By Terri Estes

We call them lightning bugs around here, but they are better known as fireflies and are famous for entertaining us with their flashy nighttime displays. They are not actually flies as the name would imply, but beetles that are able to light up a portion of their bodies in order to communicate with other fireflies and to find a mate. There are thousands of species of fireflies, and they are found on every continent except Antarctica. Over 30 different varieties can be found in the New York area alone.

Fireflies are very beneficial to our environment. Firefly larva are voracious eaters and feed on snails, slugs and many other garden pests. They help to maintain balance in our delicate ecosystem. But now, scientists are worried about our little lightning bug friends. Habitat destruction, pesticide use, and light pollution are causing a large decline in their numbers. Most fireflies use specific flash codes to find mates. The insects gauge when to flash based on how dark it is. Many places are much brighter at night than they used to be, and a lot of neighborhoods stay lit all night long. Without correct lighting cues, fireflies don’t understand when it is time to start flashing.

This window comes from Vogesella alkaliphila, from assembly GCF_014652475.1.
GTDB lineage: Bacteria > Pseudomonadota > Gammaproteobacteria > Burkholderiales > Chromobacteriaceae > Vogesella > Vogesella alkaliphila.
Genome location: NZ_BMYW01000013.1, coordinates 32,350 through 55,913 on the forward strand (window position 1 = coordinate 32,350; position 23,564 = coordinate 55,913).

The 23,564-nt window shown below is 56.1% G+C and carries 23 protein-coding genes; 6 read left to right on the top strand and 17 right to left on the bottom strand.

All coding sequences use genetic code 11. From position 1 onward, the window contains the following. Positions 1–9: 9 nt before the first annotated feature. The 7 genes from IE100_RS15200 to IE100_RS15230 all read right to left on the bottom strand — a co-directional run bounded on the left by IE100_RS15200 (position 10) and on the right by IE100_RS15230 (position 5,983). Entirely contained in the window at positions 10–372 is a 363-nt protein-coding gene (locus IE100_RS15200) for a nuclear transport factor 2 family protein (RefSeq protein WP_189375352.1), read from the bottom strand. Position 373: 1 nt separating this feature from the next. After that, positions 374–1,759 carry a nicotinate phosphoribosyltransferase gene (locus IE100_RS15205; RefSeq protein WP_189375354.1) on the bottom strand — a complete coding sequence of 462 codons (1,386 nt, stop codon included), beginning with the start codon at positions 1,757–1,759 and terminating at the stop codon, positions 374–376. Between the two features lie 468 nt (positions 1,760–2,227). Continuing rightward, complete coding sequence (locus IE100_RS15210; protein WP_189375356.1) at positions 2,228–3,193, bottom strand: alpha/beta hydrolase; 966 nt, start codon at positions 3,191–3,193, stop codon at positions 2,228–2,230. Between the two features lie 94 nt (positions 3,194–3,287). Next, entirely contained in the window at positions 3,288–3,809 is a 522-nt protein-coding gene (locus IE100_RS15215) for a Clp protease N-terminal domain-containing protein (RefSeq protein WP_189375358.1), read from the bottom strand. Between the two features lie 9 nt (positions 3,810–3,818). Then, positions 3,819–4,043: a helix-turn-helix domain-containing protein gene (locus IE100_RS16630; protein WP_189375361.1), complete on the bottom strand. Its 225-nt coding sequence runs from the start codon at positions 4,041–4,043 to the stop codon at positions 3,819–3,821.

Predators such as birds, and bats can easily spot our illuminated little friends, but usually avoid them. That is because fireflies contain a distasteful toxic compound in their blood. They do have some enemies, however. Frogs and some spiders are known to prey on fireflies. And, of course, there are humans. We don’t eat them (as far as I know), but we do love to catch them and put them in jars to watch the light show up close. I guess we forget to release them sometimes.

Hopefully these little guys will continue to entertain us on warm summer nights for a long, long time. I have been enjoying them in my yard in abundance this year!


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